Big expenditures loom as city holds public budget workshop
UPDATED: Recent talk over looming big-budget expenditures in the city of Claremont was not enough to draw large numbers to the first of two city budget workshops on Monday night.
Participation in the biannual workshops has been historically low with a total 124 respondents, less than one percent of the Claremont population, taking part in person or online in 2012. A majority of those participants were 55 or older.
It was the same tune this time around. About 13 community members showed up to the Hughes Center, only about 3 of which were below the age of 55.
Low attendance at the city’s budget workshops is not uncommon, Councilmember Larry Schroeder noted. However, with multi-million dollar items on Claremont’s wish list—a water system acquisition, new police facilities and updated senior center and park among them—Monday night’s turnout did come as a bit of a shock to the Claremont councilman.
“We want to get as much community input as possible, and it’s important to have transparency of government,” Mr. Schroeder said. “We tried.”
Regardless of the sparse crowd, the nearly two hour meeting was filled with locals’ opinions on the city’s future spending. Much of the discussion, as expected, centered around residents’ thoughts on using bond measures to pay for big-budget items like the water system, a new police center and Larkin Park expansion.
A majority of those present said they were in support of all three—86 percent said they would support a $40 million to $50 million bond for the construction of a new policy facility, even if it meant the annual cost for a Claremont resident was $200 to $300. A slightly smaller 67 percent of the group said they would support a $12 million to $15 million bond for the expansion of the Joslyn Senior Center if the average annual cost was $100 to $200. And, while officials claim the city has enough money to afford up to $80 million for a water system purchase, 69 percent of residents said they would support up to $120 million for the acquisition of the city’s water system even if the additional monthly cost to a residents’ water bill was $21 to $31 (86 percent said they would support water system acquisition overall).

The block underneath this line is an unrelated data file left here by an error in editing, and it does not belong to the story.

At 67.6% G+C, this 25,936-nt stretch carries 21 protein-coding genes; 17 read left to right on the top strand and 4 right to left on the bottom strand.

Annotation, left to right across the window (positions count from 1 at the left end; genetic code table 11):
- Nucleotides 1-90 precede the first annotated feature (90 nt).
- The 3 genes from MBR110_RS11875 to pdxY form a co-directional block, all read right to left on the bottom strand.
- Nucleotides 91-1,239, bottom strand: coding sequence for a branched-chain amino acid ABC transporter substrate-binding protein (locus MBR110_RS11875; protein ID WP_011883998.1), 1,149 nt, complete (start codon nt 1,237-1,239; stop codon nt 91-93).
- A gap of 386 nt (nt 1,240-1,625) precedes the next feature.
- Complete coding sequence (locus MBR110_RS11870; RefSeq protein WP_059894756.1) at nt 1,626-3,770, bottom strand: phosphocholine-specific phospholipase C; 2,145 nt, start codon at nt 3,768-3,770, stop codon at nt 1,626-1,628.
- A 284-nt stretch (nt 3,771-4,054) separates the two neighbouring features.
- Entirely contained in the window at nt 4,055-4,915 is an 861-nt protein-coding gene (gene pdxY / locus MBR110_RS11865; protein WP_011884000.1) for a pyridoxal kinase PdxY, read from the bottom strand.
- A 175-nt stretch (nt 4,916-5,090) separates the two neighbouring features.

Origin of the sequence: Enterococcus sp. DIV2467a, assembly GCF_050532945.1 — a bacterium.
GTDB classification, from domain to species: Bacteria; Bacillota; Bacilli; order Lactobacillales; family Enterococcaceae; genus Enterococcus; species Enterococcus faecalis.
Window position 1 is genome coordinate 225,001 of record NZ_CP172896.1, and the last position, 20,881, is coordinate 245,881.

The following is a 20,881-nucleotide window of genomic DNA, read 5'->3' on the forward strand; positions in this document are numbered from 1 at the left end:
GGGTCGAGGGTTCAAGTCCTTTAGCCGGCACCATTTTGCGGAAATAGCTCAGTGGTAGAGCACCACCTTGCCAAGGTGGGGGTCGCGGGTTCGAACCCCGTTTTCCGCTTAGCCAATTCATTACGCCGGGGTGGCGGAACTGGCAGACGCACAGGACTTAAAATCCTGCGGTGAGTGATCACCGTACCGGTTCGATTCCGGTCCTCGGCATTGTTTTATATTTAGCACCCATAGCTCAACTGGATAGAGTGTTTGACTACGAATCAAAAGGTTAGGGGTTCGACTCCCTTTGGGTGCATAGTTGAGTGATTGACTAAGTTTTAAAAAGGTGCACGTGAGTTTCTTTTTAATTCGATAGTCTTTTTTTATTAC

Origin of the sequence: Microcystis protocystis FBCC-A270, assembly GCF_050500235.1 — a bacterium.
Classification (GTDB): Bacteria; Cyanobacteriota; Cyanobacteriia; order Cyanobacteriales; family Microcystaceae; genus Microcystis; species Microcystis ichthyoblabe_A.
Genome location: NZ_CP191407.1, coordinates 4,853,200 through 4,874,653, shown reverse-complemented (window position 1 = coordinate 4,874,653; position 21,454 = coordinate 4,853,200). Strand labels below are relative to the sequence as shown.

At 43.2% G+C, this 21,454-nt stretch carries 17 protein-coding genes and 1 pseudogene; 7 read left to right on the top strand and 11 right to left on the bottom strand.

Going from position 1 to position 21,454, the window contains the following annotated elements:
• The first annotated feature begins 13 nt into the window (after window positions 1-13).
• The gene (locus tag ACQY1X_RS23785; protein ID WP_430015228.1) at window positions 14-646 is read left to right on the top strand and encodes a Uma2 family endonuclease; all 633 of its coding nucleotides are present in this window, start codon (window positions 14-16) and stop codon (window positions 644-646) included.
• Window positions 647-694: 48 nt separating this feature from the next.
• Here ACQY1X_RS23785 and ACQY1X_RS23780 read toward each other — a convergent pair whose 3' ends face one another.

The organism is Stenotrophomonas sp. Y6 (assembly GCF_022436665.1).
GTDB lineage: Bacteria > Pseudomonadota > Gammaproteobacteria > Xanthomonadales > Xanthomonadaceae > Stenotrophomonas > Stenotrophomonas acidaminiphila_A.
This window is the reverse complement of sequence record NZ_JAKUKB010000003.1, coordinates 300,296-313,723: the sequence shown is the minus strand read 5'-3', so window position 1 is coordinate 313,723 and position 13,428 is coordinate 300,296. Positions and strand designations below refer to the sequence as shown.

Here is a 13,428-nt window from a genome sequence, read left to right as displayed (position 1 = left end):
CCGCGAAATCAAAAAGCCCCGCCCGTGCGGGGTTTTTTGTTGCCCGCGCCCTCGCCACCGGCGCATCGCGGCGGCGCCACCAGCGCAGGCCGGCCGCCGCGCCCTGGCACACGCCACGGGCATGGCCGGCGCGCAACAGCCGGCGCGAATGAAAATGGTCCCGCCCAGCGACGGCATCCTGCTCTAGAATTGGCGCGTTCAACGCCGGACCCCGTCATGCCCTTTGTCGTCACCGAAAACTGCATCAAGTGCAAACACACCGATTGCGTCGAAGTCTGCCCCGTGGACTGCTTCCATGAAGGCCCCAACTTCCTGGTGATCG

Noting the importance of also expanding the parking at the Claremont Hills Wilderness Park, Claremont resident Dennis Smith maintained building a new center for the city’s public safety officers and expanding the senior facilities at Larkin Park are his top priorities.
“If you spend any time at all down at the police department, you know it’s wholly inadequate. It’s not even ADA compliant,” Mr. Smith said. “As far as the Larkin Park expansion is concerned, I’m very adamant about that because over 30 percent of our population currently is in the senior population and that is growing faster than any other segment of the city.”
In addition to the city’s priority projects, Monday night’s discussions centered around preparing for costly state requirements such as the newly adopted Municipal Separate Storm Sewer System Permit (MS4). The permit further regulates the treatment of storm water runoff that recedes into the waters of the San Gabriel Valley Watershed, providing for water conservation among many other benefits. To date the city has no funding source for the MS4 regulations, which have been estimated to cost the city nearly $400,000. Despite the state mandate, residents have turned their sights to more important financial ventures.
“Let the state give us money to mandate it,” said Claremont resident Richard Weiner of MS4.
Claremont residents who wish to add their input on the city’s 2014-2016 budget still have time. The city will host a final budget workshop at the Blaisdell Community Center (400 S. College Ave.) on Monday, February 10, at 6:30 p.m. Those unable to attend the meetings may participate in the interactive survey on the city’s website at www.ci.claremont.ca.us.